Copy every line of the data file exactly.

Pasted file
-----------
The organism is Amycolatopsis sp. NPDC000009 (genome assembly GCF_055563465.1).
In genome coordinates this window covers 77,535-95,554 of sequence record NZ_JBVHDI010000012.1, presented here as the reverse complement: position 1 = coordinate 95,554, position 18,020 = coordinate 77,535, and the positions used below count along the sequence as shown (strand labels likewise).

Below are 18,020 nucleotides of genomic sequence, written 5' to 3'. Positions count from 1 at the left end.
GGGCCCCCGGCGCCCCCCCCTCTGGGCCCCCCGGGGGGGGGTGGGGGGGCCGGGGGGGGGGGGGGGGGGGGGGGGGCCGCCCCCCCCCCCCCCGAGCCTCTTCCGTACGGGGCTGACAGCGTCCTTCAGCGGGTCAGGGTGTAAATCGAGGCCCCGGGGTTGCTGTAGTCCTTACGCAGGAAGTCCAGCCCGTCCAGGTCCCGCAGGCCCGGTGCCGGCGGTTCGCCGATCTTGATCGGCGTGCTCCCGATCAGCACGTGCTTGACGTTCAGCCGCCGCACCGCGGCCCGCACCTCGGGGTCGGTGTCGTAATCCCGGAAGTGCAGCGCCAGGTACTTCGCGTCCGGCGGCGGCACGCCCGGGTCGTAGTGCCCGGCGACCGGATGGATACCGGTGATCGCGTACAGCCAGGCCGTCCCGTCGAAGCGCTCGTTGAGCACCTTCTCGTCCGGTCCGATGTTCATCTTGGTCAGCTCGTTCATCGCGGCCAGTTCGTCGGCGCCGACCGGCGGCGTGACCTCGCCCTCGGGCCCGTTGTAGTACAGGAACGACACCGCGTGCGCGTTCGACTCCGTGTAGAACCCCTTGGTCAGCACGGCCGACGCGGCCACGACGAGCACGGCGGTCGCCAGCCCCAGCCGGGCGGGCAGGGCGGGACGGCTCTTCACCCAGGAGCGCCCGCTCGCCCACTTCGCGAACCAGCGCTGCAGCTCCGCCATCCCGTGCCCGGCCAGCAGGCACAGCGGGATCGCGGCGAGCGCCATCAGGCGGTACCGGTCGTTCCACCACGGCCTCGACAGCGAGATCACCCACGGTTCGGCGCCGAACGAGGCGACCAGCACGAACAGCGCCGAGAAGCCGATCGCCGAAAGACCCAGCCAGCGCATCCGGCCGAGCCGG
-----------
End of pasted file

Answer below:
The organism is Amycolatopsis sp. NPDC000009 (genome assembly GCF_055563465.1).
In genome coordinates this window covers 77,535-95,554 of sequence record NZ_JBVHDI010000012.1, presented here as the reverse complement: position 1 = coordinate 95,554, position 18,020 = coordinate 77,535, and the positions used below count along the sequence as shown (strand labels likewise).

Below are 18,020 nucleotides of genomic sequence, written 5' to 3'. Positions count from 1 at the left end.
GGGCCCCCGGCGCCCCCCCCTCTGGGCCCCCCGGGGGGGGGTGGGGGGGCCGGGGGGGGGGGGGGGGGGGGGGGGGCCGCCCCCCCCCCCCCCGAGCCTCTTCCGTACGGGGCTGACAGCGTCCTTCAGCGGGTCAGGGTGTAAATCGAGGCCCCGGGGTTGCTGTAGTCCTTACGCAGGAAGTCCAGCCCGTCCAGGTCCCGCAGGCCCGGTGCCGGCGGTTCGCCGATCTTGATCGGCGTGCTCCCGATCAGCACGTGCTTGACGTTCAGCCGCCGCACCGCGGCCCGCACCTCGGGGTCGGTGTCGTAATCCCGGAAGTGCAGCGCCAGGTACTTCGCGTCCGGCGGCGGCACGCCCGGGTCGTAGTGCCCGGCGACCGGATGGATACCGGTGATCGCGTACAGCCAGGCCGTCCCGTCGAAGCGCTCGTTGAGCACCTTCTCGTCCGGTCCGATGTTCATCTTGGTCAGCTCGTTCATCGCGGCCAGTTCGTCGGCGCCGACCGGCGGCGTGACCTCGCCCTCGGGCCCGTTGTAGTACAGGAACGACACCGCGTGCGCGTTCGACTCCGTGTAGAACCCCTTGGTCAGCACGGCCGACGCGGCCACGACGAGCACGGCGGTCGCCAGCCCCAGCCGGGCGGGCAGGGCGGGACGGCTCTTCACCCAGGAGCGCCCGCTCGCCCACTTCGCGAACCAGCGCTGCAGCTCCGCCATCCCGTGCCCGGCCAGCAGGCACAGCGGGATCGCGGCGAGCGCCATCAGGCGGTACCGGTCGTTCCACCACGGCCTCGACAGCGAGATCACCCACGGTTCGGCGCCGAACGAGGCGACCAGCACGAACAGCGCCGAGAAGCCGATCGCCGAAAGACCCAGCCAGCGCATCCGGCCGAGCCGG